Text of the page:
"FOUR YOUNG EXPLORERS" is the third volume of the third series of the "All-Over-the-World Library." When the young millionaire and his three companions of about his own age, with a chosen list of near and dear friends, had made the voyage "Half Round the World," the volume with this title left them all at Sarawak in the island of Borneo. The four young explorers, as they became, were permitted to spend three weeks there hunting, fishing, and ascending some of the rivers, while the rest of the party proceeded in the Guardian-Mother to Siam. The younger members of the ship's company believed they had seen enough of temples, palaces, and fine gardens in the great cities of the East, and desired to live a wilder life for a brief period.
They were provided with a steam-launch, prepared for long trips; and they ascended the Sarawak, the Sadong, and the Simujan Rivers, and had all the hunting, fishing, and exploring they desired. They visited the villages of the Sea and Hill Dyaks, and learned what they could of their manners and customs, penetrating the island from the sea to the mountains. They studied the flora and the fauna of the forests, and were exceedingly interested in their occupation for about a week, when they came to the conclusion that "too much of a good thing" became wearisome; and, more from the love of adventure than for any other reason, they decided to proceed to Bangkok, and to make the voyage of nine hundred miles in the Blanchita, as they had named the steam-launch, which voyage was accomplished without accident.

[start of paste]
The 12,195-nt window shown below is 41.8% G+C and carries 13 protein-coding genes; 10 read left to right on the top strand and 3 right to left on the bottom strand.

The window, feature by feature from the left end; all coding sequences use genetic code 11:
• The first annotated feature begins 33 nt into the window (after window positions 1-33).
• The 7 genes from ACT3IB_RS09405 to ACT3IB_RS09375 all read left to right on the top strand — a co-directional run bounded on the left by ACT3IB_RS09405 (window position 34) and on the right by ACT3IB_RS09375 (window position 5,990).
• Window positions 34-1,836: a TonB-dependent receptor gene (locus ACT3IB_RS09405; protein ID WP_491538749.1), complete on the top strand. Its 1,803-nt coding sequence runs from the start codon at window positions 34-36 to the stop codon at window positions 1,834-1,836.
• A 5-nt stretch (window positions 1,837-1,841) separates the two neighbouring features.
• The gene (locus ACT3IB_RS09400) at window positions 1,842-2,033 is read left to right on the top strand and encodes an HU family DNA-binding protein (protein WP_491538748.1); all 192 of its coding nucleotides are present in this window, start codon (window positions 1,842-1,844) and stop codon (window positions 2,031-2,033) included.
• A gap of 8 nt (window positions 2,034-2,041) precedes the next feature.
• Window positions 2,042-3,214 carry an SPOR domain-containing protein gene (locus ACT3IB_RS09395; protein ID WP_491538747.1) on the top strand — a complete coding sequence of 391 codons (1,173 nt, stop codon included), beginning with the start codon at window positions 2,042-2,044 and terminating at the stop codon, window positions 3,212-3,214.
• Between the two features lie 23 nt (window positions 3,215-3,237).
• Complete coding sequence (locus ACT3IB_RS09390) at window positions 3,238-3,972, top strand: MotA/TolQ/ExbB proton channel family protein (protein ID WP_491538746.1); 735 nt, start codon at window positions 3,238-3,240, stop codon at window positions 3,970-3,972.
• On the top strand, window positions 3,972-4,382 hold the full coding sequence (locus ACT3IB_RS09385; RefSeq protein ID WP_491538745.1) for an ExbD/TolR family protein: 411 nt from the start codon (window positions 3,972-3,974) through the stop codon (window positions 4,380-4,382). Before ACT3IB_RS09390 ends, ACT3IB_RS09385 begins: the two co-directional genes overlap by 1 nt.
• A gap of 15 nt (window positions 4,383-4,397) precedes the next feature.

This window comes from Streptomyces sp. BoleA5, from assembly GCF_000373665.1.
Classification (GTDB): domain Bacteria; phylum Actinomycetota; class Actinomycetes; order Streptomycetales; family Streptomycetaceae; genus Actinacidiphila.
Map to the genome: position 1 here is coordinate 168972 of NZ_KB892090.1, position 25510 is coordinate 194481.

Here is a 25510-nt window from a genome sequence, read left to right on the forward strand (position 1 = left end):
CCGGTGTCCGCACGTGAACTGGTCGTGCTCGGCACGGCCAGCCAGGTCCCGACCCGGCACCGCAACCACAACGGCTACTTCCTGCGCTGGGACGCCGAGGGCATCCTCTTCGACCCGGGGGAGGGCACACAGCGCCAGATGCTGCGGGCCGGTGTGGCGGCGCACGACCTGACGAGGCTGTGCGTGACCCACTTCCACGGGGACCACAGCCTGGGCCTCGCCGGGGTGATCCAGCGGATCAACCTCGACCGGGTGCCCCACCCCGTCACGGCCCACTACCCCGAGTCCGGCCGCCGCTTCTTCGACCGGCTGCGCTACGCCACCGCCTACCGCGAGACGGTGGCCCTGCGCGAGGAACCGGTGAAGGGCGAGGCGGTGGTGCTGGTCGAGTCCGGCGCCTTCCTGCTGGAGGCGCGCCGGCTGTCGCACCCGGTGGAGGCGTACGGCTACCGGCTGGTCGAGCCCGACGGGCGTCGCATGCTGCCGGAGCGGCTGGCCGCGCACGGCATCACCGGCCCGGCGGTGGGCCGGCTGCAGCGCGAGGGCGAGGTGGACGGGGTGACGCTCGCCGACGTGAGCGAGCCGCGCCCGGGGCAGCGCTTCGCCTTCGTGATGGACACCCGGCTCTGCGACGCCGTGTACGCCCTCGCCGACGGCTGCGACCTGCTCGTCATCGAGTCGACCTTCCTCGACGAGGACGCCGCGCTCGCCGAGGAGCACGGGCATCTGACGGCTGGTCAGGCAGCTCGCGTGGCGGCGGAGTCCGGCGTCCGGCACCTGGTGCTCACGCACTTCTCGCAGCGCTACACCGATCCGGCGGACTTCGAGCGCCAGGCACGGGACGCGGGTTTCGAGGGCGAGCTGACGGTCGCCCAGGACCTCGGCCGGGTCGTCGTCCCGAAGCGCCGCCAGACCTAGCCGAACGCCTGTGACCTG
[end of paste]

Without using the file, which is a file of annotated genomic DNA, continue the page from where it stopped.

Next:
After the young explorers had looked over the capital of Siam, the Guardian-Mother and her consort made the voyage to Saigon, the capital of French Cochin-China, where the visit of the tourists was a general frolic, with "lots of fun," as the young people expressed it; and then, crossing the China Sea, made the port of Manila, the capital of the Philippine Islands, where they explored the city, and made a trip up the Pasig to the Lake of the Bay. From this city they made the voyage to Hong-Kong, listening to a very long lecture on the way in explanation of the history, manners, and customs, and the peculiarities of the people of China. They were still within the tropics, and devoted themselves to the business of sight-seeing with the same vigor and interest as before. But most of them had read so much about China, as nearly every American has, that many of the sights soon began to seem like an old story to them.
Passing out of the Torrid Zone, the two steamers proceeded to the north, obtaining a long view of Formosa, and hearing a lecture about it. Their next port of call was Shang-hai, reached by ascending the Woo-Sung. From this port they made an excursion up the Yang-tsze-Chiang, which was an exceedingly interesting trip to them. The ships then made the voyage to Tien-tsin, from which they ascended by river in the steam-launch to a point thirteen miles from Pekin, going from there to the capital by the various modes of conveyance in use in China....